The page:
I enjoyed Dirty Diana (QCode), a drama series starring Demi Moore as Diana, a woman in a serious job and a failing marriage.  She's trying to keep secret her side hussle, a website of women's sexual fantasies. Other stars who feature in the podcast include Gwendoline Christie and Lena Dunham. Made by and produced for the girls  (that's us). 

A new release from Wondery is The Apology Line. If you could call a number and say you’re sorry, and no one would know, what would you apologize for? For fifteen years, you could call a number in Manhattan and do just that. This is the story of the line, and the man at the other end who became consumed by his own creation. He was known as “Mr. Apology.”  

If you want some feel-good vibes, try Blank Pod (Acast) with Giles Paley-Phillips and Jim Daly. Every week they interview a celebrity about their careers and how they get through these moments when things aren't going to plan. Guests have included Stephen Fry, Ian Rankin, Mark Kermode, Emma Kennedy and Jenny Seagrove. In The Mid Point, Gabby Logan asks celebrities what it's like to be at the halfway stage of their life.  Guests have included Davina McCall, Piers Morgan, Caitlin Moran and John Bishop. 

I've now got a page dedicated to podcasts which you can find here

Book Recommendations

I've been reading a lot lately. Such a Fun Age, the debut of Kiley Reid, has been causing a lot of buzz in the literary world. 

At the centre of the story is babysitter Emira, whose employer is a bored and spoilt businesswoman who's taking time off to write a book while bringing up her children. Emira is out with her friends when she's summoned to come back to the house to urgently take care of one of the children during a domestic drama.  

She takes the child to a Whole Earth type store and there she is smiled at by another customer who promptly tells the security guard that Emira may have kidnapped the child. Purely because Emira is black and the woman is white.  It later transpires that Emira's boyfriend was a former beau of her spoilt and lazy employer.   

The novel deals with the tricky topics of race, white privilege and political correctness with wit and verve. 

The Gifted School by Bruce Holsinger

If you liked Liane Moriarty's Big Little Lies you'll probably like this.  I found it surprisingly bingeworthy, even though the premise of privileged white helicopter parents wanting their gifted offspring to be accepted into a new school for gifted offspring, wasn't overly appealing. There's skulduggery a-plenty and plenty of opportunity for the parents to question their motives and beliefs, particularly as the gifted children are competing against the son of one of their parents' Peruvian cleaners.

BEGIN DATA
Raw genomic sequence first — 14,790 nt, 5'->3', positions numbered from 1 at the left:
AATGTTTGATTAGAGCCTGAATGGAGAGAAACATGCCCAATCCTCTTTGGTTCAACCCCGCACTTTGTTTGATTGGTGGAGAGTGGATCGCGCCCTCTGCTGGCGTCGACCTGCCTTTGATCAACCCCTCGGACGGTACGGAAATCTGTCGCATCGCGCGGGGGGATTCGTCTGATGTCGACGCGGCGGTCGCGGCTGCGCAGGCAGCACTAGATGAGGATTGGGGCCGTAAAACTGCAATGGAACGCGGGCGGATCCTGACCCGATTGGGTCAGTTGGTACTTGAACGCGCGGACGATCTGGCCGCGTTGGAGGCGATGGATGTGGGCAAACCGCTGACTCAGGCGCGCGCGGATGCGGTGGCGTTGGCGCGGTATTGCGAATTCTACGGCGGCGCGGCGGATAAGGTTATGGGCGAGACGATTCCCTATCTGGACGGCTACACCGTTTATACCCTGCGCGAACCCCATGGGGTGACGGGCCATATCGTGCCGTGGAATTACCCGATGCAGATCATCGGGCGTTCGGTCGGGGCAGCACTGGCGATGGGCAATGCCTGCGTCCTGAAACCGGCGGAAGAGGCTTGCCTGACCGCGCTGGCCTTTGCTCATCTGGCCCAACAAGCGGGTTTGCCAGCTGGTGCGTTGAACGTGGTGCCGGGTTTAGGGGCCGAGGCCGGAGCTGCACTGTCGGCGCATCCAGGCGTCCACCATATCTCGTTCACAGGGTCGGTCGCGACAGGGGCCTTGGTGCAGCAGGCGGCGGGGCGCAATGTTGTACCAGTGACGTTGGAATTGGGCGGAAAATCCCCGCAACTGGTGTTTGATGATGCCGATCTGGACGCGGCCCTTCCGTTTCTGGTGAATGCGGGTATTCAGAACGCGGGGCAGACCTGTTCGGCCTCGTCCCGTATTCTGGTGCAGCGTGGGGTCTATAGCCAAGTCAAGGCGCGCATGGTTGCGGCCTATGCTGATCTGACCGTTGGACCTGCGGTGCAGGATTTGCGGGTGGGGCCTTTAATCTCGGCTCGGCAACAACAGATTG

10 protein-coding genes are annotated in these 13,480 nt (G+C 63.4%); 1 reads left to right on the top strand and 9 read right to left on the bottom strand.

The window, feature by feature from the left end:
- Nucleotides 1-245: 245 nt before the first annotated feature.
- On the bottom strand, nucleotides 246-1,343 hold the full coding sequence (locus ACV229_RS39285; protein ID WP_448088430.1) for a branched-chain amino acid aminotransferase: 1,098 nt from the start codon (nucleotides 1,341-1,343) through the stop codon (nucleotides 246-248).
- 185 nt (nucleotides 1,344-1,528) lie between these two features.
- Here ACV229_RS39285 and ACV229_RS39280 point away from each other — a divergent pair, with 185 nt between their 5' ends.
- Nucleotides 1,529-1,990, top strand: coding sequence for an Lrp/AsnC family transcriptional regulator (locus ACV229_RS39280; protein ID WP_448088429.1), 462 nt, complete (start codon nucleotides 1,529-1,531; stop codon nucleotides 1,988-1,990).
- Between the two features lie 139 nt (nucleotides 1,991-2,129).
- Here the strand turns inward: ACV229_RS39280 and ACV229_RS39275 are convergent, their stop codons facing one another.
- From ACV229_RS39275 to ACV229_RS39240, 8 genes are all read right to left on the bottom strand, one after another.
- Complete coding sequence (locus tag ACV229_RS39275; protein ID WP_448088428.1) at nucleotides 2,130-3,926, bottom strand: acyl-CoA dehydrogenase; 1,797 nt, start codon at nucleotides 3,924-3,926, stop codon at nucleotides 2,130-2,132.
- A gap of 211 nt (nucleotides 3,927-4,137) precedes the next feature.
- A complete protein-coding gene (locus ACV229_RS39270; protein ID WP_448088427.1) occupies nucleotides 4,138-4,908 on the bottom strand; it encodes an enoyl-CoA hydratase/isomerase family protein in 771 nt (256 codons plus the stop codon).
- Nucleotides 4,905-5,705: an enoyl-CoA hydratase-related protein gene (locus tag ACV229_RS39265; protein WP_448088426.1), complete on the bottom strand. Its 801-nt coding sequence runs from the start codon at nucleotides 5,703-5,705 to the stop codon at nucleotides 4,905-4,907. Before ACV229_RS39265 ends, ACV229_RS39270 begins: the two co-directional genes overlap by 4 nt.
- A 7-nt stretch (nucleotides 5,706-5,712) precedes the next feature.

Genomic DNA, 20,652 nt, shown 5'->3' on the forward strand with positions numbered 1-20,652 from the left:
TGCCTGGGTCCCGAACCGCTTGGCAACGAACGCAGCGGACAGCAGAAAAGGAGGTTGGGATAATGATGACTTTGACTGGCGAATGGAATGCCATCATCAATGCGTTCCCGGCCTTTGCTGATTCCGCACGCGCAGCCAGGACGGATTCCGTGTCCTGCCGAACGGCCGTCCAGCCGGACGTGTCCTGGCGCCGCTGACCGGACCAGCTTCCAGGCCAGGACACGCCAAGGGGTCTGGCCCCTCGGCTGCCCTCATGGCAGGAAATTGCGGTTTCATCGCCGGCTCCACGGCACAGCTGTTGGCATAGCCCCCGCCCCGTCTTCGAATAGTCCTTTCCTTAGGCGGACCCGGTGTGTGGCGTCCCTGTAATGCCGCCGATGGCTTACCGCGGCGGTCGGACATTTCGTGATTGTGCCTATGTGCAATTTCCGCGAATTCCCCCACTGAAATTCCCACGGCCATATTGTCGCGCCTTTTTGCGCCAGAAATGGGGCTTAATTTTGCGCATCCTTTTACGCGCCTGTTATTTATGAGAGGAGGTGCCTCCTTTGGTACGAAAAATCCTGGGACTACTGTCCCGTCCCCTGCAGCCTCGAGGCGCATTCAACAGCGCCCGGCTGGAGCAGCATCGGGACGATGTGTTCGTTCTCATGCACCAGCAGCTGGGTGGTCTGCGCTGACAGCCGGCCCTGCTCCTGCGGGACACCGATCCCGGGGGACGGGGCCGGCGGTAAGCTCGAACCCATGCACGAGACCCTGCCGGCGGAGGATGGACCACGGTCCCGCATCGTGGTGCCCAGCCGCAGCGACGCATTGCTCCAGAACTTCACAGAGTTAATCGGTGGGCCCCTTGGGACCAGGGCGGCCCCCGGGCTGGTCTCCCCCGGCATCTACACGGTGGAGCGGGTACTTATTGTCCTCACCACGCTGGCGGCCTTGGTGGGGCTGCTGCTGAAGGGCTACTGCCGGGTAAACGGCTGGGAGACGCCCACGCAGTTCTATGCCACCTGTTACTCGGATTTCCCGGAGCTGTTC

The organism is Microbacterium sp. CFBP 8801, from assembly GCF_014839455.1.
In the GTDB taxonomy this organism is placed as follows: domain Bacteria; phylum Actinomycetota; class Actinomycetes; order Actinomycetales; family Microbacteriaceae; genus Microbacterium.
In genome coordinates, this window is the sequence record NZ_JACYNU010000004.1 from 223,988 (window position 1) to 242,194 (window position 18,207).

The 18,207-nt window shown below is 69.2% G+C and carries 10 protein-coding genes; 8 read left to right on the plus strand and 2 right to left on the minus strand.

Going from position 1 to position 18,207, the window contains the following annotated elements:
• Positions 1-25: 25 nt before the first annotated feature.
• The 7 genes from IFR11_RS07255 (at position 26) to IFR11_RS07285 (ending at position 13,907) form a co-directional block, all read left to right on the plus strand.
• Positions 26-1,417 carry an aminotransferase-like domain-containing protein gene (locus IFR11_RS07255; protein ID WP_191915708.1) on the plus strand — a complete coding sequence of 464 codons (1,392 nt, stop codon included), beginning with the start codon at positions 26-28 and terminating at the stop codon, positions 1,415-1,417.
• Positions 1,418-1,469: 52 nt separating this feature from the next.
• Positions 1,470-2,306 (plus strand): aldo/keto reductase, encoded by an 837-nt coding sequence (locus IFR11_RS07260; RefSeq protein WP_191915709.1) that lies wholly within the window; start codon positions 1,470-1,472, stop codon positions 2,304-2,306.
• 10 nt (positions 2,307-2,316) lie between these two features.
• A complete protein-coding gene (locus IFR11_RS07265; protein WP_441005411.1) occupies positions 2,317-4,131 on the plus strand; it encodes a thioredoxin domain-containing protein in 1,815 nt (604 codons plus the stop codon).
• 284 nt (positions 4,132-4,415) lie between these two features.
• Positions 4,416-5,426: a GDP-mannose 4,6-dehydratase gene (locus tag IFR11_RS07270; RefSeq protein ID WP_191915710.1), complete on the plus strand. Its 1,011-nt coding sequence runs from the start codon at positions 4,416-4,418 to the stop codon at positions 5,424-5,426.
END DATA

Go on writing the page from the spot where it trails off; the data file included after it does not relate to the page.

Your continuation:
People Like Her by Ellery Lloyd 

A real page-turner that takes us into the murky world of the seriously successful Instagram influencer. Most books that fictionalize social media usually get it wrong. This writer has a deep knowledge of the machinations involved in being a brand magnet. 

Emmy Jackson has crafted her whole IG "MamaBare" persona around being authentic, kind, empathetic and honest. She has a million followers and boxes of gifted product rain down on her home every day.  But her IG persona is largely made up, and in the background, a stalker waits to strike.  This had genuine twists and turns that I wasn't expecting. Gripping until the end. 

Ellery Lloyd is the pseudonym for London-based husband-and-wife writing team Collette Lyons and Paul Vlitos.

My Name is Lucy Barton by Elizabeth Strout

One of the finest US writers is in top form with this story of mothers and daughters that longlisted for the Man Booker Prize and the Baileys Women's Prize for Fiction.  Like many of Strout's books, My Name is Lucy Barton gives us tantalizing fragments and glimpses into a life without always spelling out the detail as most authors feel they need to do. 

Lucy is recovering from an operation in a New York hospital when she wakes to find her estranged mother sitting by her bed. They have not seen one another in years. As they talk Lucy finds herself recalling her troubled rural childhood and how it was she eventually arrived in the big city, got married and had children. But this unexpected visit leaves her doubting the life she's made. 

What have you been watching, reading and listening to?  Do let me know in the comments.  Have a great weekend  (in the circumstances!) and I'm back with Sentence a Day for January on Tuesday, and a special post about Color on Wednesday. 

Sharing this post with Not Dressed as LambMy Random Musings, Shelbee on the Edge Lucy Bertoldi, Traffic Jam Weekend Linky Party at My Bijou Life and Rena at Fine Whatever